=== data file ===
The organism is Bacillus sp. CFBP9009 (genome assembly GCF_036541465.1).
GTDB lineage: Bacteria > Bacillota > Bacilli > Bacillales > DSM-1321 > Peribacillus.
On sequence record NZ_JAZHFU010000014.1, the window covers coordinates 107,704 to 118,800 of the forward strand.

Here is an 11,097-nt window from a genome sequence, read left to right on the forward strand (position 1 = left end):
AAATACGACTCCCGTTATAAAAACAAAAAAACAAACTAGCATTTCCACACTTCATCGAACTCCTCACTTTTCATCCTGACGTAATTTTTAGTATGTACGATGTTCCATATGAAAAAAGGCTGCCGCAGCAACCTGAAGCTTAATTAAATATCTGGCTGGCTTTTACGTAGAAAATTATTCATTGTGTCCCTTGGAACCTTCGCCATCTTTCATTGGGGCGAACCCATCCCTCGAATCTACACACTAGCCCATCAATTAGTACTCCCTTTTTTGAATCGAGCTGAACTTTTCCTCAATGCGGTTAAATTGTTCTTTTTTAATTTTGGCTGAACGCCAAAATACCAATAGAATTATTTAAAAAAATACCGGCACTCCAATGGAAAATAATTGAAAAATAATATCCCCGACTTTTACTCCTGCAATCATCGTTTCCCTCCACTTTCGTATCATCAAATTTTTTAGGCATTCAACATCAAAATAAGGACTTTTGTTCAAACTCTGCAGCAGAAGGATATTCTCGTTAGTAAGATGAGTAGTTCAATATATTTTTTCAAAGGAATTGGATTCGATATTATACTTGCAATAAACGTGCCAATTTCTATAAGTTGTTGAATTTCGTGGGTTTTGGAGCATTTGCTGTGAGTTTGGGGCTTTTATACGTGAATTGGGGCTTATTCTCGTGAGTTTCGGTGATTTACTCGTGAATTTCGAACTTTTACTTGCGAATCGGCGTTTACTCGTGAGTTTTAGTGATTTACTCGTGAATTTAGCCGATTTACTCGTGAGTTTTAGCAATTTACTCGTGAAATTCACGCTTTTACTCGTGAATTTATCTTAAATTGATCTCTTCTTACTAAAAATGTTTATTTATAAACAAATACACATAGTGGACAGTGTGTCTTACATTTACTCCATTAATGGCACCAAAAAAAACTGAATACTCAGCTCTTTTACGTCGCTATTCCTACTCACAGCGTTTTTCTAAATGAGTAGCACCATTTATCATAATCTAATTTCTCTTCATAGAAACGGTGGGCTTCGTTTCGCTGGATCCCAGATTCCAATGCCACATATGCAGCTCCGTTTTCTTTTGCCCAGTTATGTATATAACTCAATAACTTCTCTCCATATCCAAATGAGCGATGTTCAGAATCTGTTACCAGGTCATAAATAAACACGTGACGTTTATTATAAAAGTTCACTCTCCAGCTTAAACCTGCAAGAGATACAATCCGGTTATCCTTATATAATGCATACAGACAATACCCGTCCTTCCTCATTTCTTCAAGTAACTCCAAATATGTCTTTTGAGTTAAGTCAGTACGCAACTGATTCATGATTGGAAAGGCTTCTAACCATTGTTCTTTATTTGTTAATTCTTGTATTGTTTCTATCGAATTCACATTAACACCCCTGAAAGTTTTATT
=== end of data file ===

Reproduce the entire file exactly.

The organism is Bacillus sp. CFBP9009 (genome assembly GCF_036541465.1).
GTDB lineage: Bacteria > Bacillota > Bacilli > Bacillales > DSM-1321 > Peribacillus.
On sequence record NZ_JAZHFU010000014.1, the window covers coordinates 107,704 to 118,800 of the forward strand.

Here is an 11,097-nt window from a genome sequence, read left to right on the forward strand (position 1 = left end):
AAATACGACTCCCGTTATAAAAACAAAAAAACAAACTAGCATTTCCACACTTCATCGAACTCCTCACTTTTCATCCTGACGTAATTTTTAGTATGTACGATGTTCCATATGAAAAAAGGCTGCCGCAGCAACCTGAAGCTTAATTAAATATCTGGCTGGCTTTTACGTAGAAAATTATTCATTGTGTCCCTTGGAACCTTCGCCATCTTTCATTGGGGCGAACCCATCCCTCGAATCTACACACTAGCCCATCAATTAGTACTCCCTTTTTTGAATCGAGCTGAACTTTTCCTCAATGCGGTTAAATTGTTCTTTTTTAATTTTGGCTGAACGCCAAAATACCAATAGAATTATTTAAAAAAATACCGGCACTCCAATGGAAAATAATTGAAAAATAATATCCCCGACTTTTACTCCTGCAATCATCGTTTCCCTCCACTTTCGTATCATCAAATTTTTTAGGCATTCAACATCAAAATAAGGACTTTTGTTCAAACTCTGCAGCAGAAGGATATTCTCGTTAGTAAGATGAGTAGTTCAATATATTTTTTCAAAGGAATTGGATTCGATATTATACTTGCAATAAACGTGCCAATTTCTATAAGTTGTTGAATTTCGTGGGTTTTGGAGCATTTGCTGTGAGTTTGGGGCTTTTATACGTGAATTGGGGCTTATTCTCGTGAGTTTCGGTGATTTACTCGTGAATTTCGAACTTTTACTTGCGAATCGGCGTTTACTCGTGAGTTTTAGTGATTTACTCGTGAATTTAGCCGATTTACTCGTGAGTTTTAGCAATTTACTCGTGAAATTCACGCTTTTACTCGTGAATTTATCTTAAATTGATCTCTTCTTACTAAAAATGTTTATTTATAAACAAATACACATAGTGGACAGTGTGTCTTACATTTACTCCATTAATGGCACCAAAAAAAACTGAATACTCAGCTCTTTTACGTCGCTATTCCTACTCACAGCGTTTTTCTAAATGAGTAGCACCATTTATCATAATCTAATTTCTCTTCATAGAAACGGTGGGCTTCGTTTCGCTGGATCCCAGATTCCAATGCCACATATGCAGCTCCGTTTTCTTTTGCCCAGTTATGTATATAACTCAATAACTTCTCTCCATATCCAAATGAGCGATGTTCAGAATCTGTTACCAGGTCATAAATAAACACGTGACGTTTATTATAAAAGTTCACTCTCCAGCTTAAACCTGCAAGAGATACAATCCGGTTATCCTTATATAATGCATACAGACAATACCCGTCCTTCCTCATTTCTTCAAGTAACTCCAAATATGTCTTTTGAGTTAAGTCAGTACGCAACTGATTCATGATTGGAAAGGCTTCTAACCATTGTTCTTTATTTGTTAATTCTTGTATTGTTTCTATCGAATTCACATTAACACCCCTGAAAGTTTTATT